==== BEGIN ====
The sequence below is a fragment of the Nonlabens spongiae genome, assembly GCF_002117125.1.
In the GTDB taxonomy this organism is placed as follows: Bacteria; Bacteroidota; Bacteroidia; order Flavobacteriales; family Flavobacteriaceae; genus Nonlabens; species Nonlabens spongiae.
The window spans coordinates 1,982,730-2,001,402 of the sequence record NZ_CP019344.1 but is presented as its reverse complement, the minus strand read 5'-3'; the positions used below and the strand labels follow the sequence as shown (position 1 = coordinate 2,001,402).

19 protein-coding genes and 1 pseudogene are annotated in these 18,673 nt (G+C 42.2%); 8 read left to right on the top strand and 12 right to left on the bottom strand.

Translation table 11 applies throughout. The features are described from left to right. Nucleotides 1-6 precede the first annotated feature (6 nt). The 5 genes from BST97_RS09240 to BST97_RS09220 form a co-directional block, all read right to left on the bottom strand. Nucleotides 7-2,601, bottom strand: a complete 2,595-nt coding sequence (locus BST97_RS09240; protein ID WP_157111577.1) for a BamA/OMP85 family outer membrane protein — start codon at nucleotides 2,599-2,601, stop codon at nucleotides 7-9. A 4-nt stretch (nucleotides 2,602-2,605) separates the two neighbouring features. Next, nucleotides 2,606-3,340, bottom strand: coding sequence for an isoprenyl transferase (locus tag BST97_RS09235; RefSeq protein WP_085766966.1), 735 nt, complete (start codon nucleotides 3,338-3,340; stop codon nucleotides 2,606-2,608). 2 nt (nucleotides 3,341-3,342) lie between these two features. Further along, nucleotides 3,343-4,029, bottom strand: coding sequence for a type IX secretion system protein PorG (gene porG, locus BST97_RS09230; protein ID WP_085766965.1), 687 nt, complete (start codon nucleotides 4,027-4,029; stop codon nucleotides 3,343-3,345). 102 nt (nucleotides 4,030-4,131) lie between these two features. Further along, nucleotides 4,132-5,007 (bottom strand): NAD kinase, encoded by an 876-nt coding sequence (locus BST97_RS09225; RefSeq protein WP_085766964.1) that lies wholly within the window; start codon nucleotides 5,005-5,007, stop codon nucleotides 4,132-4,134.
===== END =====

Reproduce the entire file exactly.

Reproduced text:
The sequence below is a fragment of the Nonlabens spongiae genome, assembly GCF_002117125.1.
In the GTDB taxonomy this organism is placed as follows: Bacteria; Bacteroidota; Bacteroidia; order Flavobacteriales; family Flavobacteriaceae; genus Nonlabens; species Nonlabens spongiae.
The window spans coordinates 1,982,730-2,001,402 of the sequence record NZ_CP019344.1 but is presented as its reverse complement, the minus strand read 5'-3'; the positions used below and the strand labels follow the sequence as shown (position 1 = coordinate 2,001,402).

19 protein-coding genes and 1 pseudogene are annotated in these 18,673 nt (G+C 42.2%); 8 read left to right on the top strand and 12 right to left on the bottom strand.

Translation table 11 applies throughout. The features are described from left to right. Nucleotides 1-6 precede the first annotated feature (6 nt). The 5 genes from BST97_RS09240 to BST97_RS09220 form a co-directional block, all read right to left on the bottom strand. Nucleotides 7-2,601, bottom strand: a complete 2,595-nt coding sequence (locus BST97_RS09240; protein ID WP_157111577.1) for a BamA/OMP85 family outer membrane protein — start codon at nucleotides 2,599-2,601, stop codon at nucleotides 7-9. A 4-nt stretch (nucleotides 2,602-2,605) separates the two neighbouring features. Next, nucleotides 2,606-3,340, bottom strand: coding sequence for an isoprenyl transferase (locus tag BST97_RS09235; RefSeq protein WP_085766966.1), 735 nt, complete (start codon nucleotides 3,338-3,340; stop codon nucleotides 2,606-2,608). 2 nt (nucleotides 3,341-3,342) lie between these two features. Further along, nucleotides 3,343-4,029, bottom strand: coding sequence for a type IX secretion system protein PorG (gene porG, locus BST97_RS09230; protein ID WP_085766965.1), 687 nt, complete (start codon nucleotides 4,027-4,029; stop codon nucleotides 3,343-3,345). 102 nt (nucleotides 4,030-4,131) lie between these two features. Further along, nucleotides 4,132-5,007 (bottom strand): NAD kinase, encoded by an 876-nt coding sequence (locus BST97_RS09225; RefSeq protein WP_085766964.1) that lies wholly within the window; start codon nucleotides 5,005-5,007, stop codon nucleotides 4,132-4,134.